While there are many American megachurches that to follow the Kiwi model – sending thousands of sheep wandering into the wilderness to look after themselves, only sporadically rounding them up for fleecing and dipping – the New Testament makes it clear that elders and deacons are meant to imitate the shepherds of the Old Testament. 1 Peter 5, after four chapters of exhorting us to put off unrighteousness and put on more holy behavior, even in trials, says this:
Last week Isaac showed you our own homemade contraption using the Toddy felt filters, mason jars, plastic mason jar caps. Now that I’ve been testing it for a couple of week, I’ve decided what I like best. Here are all the things that I have tested so far:
Toddy Cold Brewer
The system that inspired our experiment was a gadget my sister owns, called the Toddy system. A simple plastic brewing container rests over the top of a carafe or mason jar. You layer coffee and water in the top portion, and let it sit 12-24 hours. Then you remove the cork plug at the base of the plastic container, and it slowly drips through a small felt filter into the mason jar below. Some aficionados claim it produces a clearer, less cloudy brew, since you aren’t stirring or disturbing the grounds as you prepare to filter it. You end up with approximately 5-6 cups of cold coffee at the end, so it doesn’t have a huge capacity. It’s one more gadget that I don’t have room for in my kitchen right now, but I love the simplicity. Also, at $35 for the initial investment, and then $2.50 for felt replacement filters, it’s not cheap.
Isaac’s Hourglass Invention
While this thing was fun to experiment with, it’s a bit of trouble to assemble. Which way does that straw go in? Which side do I screw to which jar? Every time I put it together I felt like it was an IQ puzzle meant to test my spacial awareness. And since it uses the Toddy filters, you still have the downside of needing to occasionally buy new ones. The upside is that I can use the mason jars I already own, the half-gallon jars make enough for almost a whole week for the two of us, and the only cost is teo wide mouth plastic caps, one narrow mouth plastic cap, a little caulk, glue, and a long straw. It works perfectly, but it’s more parts to disassemble, wash, and reassemble.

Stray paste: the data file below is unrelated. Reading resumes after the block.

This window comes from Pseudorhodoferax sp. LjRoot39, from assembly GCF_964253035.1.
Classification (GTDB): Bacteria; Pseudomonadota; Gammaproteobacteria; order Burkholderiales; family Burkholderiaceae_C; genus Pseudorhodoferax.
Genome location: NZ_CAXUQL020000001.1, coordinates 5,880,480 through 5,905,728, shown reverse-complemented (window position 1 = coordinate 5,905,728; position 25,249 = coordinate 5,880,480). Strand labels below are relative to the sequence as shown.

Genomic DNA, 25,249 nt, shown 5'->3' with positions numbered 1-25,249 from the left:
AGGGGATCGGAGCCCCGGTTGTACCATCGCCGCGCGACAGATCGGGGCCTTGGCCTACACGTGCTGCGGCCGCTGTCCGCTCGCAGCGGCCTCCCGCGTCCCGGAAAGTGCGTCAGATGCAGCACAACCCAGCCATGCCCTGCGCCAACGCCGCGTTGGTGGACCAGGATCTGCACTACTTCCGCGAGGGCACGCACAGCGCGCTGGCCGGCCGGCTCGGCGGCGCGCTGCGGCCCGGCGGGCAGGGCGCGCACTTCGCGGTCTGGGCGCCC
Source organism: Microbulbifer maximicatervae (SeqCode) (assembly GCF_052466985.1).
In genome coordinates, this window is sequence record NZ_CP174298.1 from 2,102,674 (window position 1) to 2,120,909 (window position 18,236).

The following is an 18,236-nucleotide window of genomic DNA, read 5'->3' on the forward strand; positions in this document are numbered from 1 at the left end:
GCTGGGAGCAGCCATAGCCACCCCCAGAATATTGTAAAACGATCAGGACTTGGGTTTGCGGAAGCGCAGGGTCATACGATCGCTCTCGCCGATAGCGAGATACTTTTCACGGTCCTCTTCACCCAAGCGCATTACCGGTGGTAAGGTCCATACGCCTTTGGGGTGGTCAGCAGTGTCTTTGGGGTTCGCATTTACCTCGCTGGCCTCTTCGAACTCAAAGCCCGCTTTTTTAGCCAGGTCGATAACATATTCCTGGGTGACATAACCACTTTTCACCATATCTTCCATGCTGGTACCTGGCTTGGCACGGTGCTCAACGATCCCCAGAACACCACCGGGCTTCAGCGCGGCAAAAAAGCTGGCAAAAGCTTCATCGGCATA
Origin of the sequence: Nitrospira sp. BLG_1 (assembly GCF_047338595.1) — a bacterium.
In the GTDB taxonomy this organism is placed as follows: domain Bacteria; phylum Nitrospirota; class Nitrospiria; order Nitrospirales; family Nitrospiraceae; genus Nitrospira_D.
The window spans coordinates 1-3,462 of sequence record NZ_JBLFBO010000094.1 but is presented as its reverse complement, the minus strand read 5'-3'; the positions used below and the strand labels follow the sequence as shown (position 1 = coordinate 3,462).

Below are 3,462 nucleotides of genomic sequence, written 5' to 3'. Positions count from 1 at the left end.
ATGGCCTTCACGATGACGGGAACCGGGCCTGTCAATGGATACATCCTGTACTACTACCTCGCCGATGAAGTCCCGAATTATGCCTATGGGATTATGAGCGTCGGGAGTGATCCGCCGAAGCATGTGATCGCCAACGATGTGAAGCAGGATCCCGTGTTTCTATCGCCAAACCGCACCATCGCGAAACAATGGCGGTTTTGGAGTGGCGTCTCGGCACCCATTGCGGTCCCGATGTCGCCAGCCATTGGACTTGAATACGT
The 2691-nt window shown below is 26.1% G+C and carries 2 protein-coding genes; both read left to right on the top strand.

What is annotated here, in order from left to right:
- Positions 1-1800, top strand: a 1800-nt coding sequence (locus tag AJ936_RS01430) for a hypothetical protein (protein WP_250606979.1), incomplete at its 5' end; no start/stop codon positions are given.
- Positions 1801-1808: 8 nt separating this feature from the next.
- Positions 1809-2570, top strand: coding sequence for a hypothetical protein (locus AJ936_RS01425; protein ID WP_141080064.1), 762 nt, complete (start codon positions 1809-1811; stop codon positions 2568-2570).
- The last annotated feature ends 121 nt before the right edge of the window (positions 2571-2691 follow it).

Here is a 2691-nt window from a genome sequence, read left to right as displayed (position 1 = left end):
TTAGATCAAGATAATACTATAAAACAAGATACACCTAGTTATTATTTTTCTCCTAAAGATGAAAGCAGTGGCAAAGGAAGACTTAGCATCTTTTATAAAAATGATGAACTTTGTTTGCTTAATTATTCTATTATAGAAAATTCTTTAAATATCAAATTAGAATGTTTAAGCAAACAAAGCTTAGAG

A couple of weeks ago, celebrity astrophysicist, podcaster, and TV host Neil deGrasse Tyson proposed an entire system of global government in a single tweet: “Earth needs a virtual country: #Rationalia, with a one-line Constitution: All policy shall be based on the weight of evidence.” This concept is admirable for its brevity… but not much else. While this particular hashtag hasn’t exactly gone viral (less than 400 posts so far), it has had a lot of reach (almost 800,000 viewers). It’s also generated a lot of discussion elsewhere, and US News, Slate, and Popular Science have all published op-eds attacking this popular scientist’s idea, and from several different angles.
Popular Science pointed out that science is merely an evolving tool. Slate’s Jeffrey Guhin lammed scientism, claiming that creationists are as scientifically adept as their evolutionist counterparts, and yet despite all this science they are still wrong. Robert F. Graboyes wrote for US News about several blood-soaked times that this “rational society” idea has been tried throughout history, and it’s a good read. We should never forget the “Temples of Reason” that presided over the French Reign of Terror, the sheer bodycount of “scientific socialism,” or the creeping horror of eugenic engineering.
But none of these articles criticizing the idea of science as a holy and pure ideal are complete. It is obvious that definitions of science change, and that imperfect human scientists will have flaws and foibles. It is even obvious that facts are not self-evident and statistics do not speak for themselves. Facts do not judge; they are judged. All evidence must be interpreted. All interpreters will have a lens through which they view the raw data; a worldview that shapes their conclusions.
In case our readers hadn’t noticed yet, it is now completely summertime (here in the Northern Hemisphere, anyway). Our air conditioning is running for a lot of the day, James is a little less excited about playing outside right after his morning nap, and Heidi and I are pretty much only drinking coffee that is full of ice.
We aren’t really coffee aficionados, but do we usually grind our own coffee and brew it in a French press like some coffee snobs swear by. Now that it’s warmer, we’ve begun cold-brewing our coffee, and despite the fact that cold-brewed coffee has a different flavor and possibly less caffeine, we like it. For those that haven’t tried the now popular practice, cold-brewing involves steeping ground coffee in much cooler water for a much longer time. We use room temperature water and let it steep for about 24 hours.